Horror comedy is a literary and film genre that combines elements of comedy and horror fiction. The genre almost inevitably crosses over with the black comedy genre; and in some respects could be considered a subset of it. Horror Comedy will often use satire on horror cliches as its main source of humour or take a story in a different perspective, like The Cabin in the Woods and Tucker & Dale vs. Evil
The short story "The Legend of Sleepy Hollow" by Washington Irving is cited as "the first great comedy-horror story". The story made readers "laugh one moment and scream the next", and its premise was based on mischief typically found during the holiday Halloween.
In horror comedy film, gallows humor is a common element. While comedy horror films provide scares for audiences, they also provide something that dramatic horror films do not: "the permission to laugh at your fears, to whistle past the cinematic graveyard and feel secure in the knowledge that the monsters can't get you".
In the era of silent film, the source material for early horror comedy films came from stage performances instead of literature. One example, The Ghost Breaker (1914), was based on a 1909 play, though the film's horror elements were more interesting to the audience than the comedy elements. In the United States following the trauma of World War I, film audiences sought to see horror on screen but tempered with humor. The "pioneering" horror comedy film was One Exciting Night (1922), written, directed, and produced by D. W. Griffith, who noticed the stage success of the genre and foresaw a cinematic translation. While the film included blackface performances, Griffith also included footage of a hurricane for a climactic storm. As an early experiment, the various genres were not well-balanced with horror and comedy, and later films improved the balance and took more sophisticated approaches.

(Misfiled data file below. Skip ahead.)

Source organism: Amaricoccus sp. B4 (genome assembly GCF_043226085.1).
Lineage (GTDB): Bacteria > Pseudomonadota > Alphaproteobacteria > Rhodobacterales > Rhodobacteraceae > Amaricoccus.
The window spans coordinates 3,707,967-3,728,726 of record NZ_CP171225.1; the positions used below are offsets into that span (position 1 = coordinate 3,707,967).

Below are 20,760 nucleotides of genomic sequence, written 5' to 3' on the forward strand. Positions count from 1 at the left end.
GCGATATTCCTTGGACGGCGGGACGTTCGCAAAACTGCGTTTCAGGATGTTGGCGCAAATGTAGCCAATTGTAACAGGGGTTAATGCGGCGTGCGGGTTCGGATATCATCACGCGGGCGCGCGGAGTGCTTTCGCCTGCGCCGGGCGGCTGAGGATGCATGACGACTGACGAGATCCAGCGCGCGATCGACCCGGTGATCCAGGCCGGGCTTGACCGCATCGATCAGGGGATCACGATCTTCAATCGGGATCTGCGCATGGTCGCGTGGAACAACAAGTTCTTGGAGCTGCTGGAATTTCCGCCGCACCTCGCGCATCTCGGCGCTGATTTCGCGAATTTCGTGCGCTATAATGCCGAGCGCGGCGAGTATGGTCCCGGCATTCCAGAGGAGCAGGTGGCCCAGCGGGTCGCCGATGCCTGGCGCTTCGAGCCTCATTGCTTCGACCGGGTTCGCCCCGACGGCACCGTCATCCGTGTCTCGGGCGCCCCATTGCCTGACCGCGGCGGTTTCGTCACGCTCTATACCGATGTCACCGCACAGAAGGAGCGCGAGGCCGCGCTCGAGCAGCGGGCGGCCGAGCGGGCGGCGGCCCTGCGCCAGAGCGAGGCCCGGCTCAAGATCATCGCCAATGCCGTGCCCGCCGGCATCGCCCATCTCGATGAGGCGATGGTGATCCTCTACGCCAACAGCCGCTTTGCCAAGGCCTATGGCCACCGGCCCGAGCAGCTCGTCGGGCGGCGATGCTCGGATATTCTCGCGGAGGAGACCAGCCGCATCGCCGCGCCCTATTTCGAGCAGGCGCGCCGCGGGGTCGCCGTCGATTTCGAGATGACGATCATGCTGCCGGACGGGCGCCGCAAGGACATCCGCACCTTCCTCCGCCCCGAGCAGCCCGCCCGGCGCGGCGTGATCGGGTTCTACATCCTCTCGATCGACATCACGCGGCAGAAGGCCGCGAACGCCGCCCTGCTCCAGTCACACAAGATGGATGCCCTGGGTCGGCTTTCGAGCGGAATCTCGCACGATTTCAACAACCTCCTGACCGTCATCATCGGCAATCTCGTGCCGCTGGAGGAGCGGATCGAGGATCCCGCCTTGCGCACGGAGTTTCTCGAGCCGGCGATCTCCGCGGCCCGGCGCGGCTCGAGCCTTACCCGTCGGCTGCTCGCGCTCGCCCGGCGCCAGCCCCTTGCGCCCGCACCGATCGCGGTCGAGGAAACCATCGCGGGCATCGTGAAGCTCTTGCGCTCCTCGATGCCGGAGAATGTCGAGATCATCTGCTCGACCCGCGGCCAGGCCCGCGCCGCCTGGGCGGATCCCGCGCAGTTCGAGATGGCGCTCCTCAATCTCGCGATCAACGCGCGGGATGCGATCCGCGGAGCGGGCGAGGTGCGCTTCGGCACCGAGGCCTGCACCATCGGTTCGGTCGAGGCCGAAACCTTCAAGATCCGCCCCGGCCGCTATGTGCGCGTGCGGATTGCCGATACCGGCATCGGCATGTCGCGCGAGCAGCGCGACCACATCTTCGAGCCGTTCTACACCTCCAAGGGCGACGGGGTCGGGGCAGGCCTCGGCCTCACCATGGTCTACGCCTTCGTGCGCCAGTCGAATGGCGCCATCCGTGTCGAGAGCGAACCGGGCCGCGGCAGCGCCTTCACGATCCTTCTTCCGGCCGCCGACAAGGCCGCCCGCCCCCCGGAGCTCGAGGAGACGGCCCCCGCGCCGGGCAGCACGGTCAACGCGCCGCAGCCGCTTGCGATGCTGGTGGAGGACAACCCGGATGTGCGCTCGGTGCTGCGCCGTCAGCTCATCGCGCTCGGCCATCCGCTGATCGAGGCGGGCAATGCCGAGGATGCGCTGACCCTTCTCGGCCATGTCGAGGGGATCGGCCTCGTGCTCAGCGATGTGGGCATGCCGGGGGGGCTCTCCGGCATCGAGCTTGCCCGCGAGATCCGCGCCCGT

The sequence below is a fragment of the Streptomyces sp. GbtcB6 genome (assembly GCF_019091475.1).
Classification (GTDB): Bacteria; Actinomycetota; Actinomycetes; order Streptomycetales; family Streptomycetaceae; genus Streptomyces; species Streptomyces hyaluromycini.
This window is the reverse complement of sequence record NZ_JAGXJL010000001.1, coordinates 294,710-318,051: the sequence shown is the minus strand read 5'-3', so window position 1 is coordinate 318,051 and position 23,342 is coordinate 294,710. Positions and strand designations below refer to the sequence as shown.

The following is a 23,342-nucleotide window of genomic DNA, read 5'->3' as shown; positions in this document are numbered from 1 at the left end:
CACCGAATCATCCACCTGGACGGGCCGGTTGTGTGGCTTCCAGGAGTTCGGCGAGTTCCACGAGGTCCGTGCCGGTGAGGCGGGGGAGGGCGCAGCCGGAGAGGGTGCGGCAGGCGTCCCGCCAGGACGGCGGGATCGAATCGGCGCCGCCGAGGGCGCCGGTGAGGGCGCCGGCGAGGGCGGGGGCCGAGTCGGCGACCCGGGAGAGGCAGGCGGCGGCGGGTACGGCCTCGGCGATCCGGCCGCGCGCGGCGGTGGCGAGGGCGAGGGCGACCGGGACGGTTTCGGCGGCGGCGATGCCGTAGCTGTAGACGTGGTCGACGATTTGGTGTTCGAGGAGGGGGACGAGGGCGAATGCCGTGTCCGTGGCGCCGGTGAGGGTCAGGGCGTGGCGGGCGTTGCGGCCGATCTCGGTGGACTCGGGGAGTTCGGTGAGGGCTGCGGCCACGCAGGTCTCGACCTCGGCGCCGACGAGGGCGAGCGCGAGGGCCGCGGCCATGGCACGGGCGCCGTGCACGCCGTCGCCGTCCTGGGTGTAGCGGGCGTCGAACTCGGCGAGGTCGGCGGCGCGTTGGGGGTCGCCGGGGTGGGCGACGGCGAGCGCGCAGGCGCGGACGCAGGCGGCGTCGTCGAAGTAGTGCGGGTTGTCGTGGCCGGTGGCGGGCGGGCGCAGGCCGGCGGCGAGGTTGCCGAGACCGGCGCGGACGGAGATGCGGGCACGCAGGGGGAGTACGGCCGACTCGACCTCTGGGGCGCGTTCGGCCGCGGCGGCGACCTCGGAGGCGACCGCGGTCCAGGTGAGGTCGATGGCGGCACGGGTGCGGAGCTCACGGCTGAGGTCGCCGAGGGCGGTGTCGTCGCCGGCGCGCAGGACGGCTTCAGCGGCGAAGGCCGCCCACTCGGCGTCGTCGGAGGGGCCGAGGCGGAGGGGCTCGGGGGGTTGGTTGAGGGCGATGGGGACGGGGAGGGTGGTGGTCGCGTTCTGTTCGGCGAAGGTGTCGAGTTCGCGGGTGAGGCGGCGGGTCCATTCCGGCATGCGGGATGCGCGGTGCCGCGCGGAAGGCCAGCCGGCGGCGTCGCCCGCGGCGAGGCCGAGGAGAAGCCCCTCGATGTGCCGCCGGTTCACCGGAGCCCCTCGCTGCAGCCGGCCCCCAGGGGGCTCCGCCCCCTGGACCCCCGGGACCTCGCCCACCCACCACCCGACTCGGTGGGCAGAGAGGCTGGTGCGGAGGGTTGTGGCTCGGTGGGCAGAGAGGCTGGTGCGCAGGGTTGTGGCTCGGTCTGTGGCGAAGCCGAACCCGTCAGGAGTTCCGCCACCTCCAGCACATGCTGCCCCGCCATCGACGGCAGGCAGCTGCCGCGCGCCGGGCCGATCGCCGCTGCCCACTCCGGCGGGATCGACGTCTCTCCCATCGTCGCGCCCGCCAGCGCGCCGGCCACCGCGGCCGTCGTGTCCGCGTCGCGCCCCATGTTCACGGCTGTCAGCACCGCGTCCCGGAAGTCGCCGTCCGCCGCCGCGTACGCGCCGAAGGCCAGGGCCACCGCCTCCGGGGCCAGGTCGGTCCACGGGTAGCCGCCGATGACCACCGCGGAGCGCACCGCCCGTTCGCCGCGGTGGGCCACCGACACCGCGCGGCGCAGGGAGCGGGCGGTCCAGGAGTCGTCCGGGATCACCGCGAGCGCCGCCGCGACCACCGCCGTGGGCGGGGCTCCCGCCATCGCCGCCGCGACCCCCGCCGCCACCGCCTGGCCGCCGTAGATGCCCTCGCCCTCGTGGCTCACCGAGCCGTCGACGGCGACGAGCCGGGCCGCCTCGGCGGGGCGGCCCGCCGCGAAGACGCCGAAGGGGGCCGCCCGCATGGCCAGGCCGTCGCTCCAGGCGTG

- Hallenbeck, Bruce G. (2009). Comedy-Horror Films: A Chronological History, 1914-2008. McFarland. ISBN 0-7864-3332-9.
- Carroll, Noël (2001). "Horror and Humor". Beyond Aesthetics: Philosophical Essays. Cambridge University Press. pp. 235–253.